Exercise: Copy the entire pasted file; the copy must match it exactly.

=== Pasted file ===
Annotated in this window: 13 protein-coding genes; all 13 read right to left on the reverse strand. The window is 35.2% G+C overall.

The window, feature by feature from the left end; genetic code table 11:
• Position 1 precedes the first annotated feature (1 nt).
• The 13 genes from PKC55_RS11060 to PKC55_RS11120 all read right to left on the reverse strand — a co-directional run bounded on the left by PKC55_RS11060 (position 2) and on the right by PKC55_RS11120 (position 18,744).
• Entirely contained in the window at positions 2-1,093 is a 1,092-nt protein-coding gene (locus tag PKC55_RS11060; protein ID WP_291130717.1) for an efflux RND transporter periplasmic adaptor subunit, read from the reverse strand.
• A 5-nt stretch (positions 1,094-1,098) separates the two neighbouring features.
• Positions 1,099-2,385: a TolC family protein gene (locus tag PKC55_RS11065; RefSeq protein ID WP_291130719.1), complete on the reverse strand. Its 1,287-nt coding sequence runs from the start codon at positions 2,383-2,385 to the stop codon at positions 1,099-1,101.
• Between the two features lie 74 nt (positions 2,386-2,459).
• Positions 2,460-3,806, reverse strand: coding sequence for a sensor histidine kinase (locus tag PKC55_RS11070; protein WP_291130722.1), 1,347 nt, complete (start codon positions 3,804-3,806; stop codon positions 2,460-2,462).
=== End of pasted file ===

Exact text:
Annotated in this window: 13 protein-coding genes; all 13 read right to left on the reverse strand. The window is 35.2% G+C overall.

The window, feature by feature from the left end; genetic code table 11:
• Position 1 precedes the first annotated feature (1 nt).
• The 13 genes from PKC55_RS11060 to PKC55_RS11120 all read right to left on the reverse strand — a co-directional run bounded on the left by PKC55_RS11060 (position 2) and on the right by PKC55_RS11120 (position 18,744).
• Entirely contained in the window at positions 2-1,093 is a 1,092-nt protein-coding gene (locus tag PKC55_RS11060; protein ID WP_291130717.1) for an efflux RND transporter periplasmic adaptor subunit, read from the reverse strand.
• A 5-nt stretch (positions 1,094-1,098) separates the two neighbouring features.
• Positions 1,099-2,385: a TolC family protein gene (locus tag PKC55_RS11065; RefSeq protein ID WP_291130719.1), complete on the reverse strand. Its 1,287-nt coding sequence runs from the start codon at positions 2,383-2,385 to the stop codon at positions 1,099-1,101.
• Between the two features lie 74 nt (positions 2,386-2,459).
• Positions 2,460-3,806, reverse strand: coding sequence for a sensor histidine kinase (locus tag PKC55_RS11070; protein WP_291130722.1), 1,347 nt, complete (start codon positions 3,804-3,806; stop codon positions 2,460-2,462).